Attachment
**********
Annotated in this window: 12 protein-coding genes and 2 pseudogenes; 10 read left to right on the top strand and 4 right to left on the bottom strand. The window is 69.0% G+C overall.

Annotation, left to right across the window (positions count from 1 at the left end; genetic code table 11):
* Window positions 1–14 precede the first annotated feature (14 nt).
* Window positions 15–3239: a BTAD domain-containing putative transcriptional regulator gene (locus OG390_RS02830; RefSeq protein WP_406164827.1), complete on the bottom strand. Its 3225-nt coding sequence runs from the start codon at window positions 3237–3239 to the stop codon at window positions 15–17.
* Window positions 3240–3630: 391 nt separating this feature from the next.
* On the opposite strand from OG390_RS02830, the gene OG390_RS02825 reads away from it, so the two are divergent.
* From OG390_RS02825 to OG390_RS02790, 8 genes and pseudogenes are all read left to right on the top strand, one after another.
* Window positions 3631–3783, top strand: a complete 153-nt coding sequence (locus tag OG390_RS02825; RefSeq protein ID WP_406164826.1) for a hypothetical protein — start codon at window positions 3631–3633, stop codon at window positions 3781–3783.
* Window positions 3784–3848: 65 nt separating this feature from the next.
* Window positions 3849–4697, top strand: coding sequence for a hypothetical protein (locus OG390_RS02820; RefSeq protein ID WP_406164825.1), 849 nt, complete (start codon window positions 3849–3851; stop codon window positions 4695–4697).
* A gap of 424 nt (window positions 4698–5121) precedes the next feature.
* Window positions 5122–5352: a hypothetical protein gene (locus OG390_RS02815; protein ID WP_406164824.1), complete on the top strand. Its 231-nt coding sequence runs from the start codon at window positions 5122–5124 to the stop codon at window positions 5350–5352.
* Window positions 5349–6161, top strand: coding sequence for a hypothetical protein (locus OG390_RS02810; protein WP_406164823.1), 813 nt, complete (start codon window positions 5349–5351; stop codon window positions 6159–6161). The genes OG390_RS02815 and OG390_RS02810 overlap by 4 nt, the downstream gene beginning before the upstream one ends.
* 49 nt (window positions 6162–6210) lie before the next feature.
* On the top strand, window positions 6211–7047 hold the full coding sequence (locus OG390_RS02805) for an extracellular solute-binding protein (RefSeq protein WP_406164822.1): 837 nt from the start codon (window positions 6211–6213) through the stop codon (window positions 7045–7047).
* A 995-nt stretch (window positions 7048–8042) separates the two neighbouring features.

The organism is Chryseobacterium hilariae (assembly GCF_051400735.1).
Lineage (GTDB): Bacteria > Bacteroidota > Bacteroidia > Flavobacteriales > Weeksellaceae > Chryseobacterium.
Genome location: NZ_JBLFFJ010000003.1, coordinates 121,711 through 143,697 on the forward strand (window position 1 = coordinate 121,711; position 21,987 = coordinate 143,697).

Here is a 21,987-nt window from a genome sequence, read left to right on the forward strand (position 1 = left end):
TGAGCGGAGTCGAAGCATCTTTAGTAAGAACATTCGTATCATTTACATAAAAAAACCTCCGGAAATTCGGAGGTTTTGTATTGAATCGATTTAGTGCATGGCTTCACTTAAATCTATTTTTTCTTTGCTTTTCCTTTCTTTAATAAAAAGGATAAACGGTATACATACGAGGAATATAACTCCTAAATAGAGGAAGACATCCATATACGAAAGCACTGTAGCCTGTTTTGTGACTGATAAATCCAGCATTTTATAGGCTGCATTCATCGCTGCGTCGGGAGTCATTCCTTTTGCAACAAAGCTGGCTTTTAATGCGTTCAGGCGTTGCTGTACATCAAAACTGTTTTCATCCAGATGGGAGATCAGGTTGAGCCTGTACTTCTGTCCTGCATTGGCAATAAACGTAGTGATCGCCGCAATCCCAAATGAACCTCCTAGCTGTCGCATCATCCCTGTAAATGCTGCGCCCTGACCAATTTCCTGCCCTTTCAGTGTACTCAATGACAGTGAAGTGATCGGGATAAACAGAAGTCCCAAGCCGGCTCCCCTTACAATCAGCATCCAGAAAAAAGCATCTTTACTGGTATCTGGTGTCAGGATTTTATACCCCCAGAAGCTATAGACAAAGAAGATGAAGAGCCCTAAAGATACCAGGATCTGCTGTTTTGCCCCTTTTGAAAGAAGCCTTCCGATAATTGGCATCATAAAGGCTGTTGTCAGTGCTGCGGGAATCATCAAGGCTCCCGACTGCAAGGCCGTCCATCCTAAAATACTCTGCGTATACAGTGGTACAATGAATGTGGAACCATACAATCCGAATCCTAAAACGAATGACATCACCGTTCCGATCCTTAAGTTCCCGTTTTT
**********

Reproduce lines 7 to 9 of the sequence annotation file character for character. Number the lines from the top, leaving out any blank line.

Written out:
* From OG390_RS02825 to OG390_RS02790, 8 genes and pseudogenes are all read left to right on the top strand, one after another.
* Window positions 3631–3783, top strand: a complete 153-nt coding sequence (locus tag OG390_RS02825; RefSeq protein ID WP_406164826.1) for a hypothetical protein — start codon at window positions 3631–3633, stop codon at window positions 3781–3783.
* Window positions 3784–3848: 65 nt separating this feature from the next.